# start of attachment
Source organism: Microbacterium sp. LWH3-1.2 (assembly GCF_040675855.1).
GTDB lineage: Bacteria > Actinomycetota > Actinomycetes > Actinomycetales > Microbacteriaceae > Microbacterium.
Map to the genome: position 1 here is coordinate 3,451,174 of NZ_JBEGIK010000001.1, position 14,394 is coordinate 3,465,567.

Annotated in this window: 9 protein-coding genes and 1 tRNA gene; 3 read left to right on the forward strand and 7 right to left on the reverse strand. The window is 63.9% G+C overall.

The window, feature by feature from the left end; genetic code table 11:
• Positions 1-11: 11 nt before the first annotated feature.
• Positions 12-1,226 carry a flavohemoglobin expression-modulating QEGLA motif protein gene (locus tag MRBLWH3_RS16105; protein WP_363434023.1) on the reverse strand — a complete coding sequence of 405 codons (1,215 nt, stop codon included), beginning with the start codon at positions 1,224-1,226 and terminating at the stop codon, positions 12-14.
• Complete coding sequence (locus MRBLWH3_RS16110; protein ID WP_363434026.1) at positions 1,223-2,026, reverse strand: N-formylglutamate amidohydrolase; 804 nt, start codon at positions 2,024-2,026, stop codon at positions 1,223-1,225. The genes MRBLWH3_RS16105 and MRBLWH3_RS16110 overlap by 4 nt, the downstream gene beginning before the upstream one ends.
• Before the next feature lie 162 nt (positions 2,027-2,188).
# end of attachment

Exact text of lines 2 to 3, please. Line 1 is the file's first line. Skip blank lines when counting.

GTDB lineage: Bacteria > Actinomycetota > Actinomycetes > Actinomycetales > Microbacteriaceae > Microbacterium.
Map to the genome: position 1 here is coordinate 3,451,174 of NZ_JBEGIK010000001.1, position 14,394 is coordinate 3,465,567.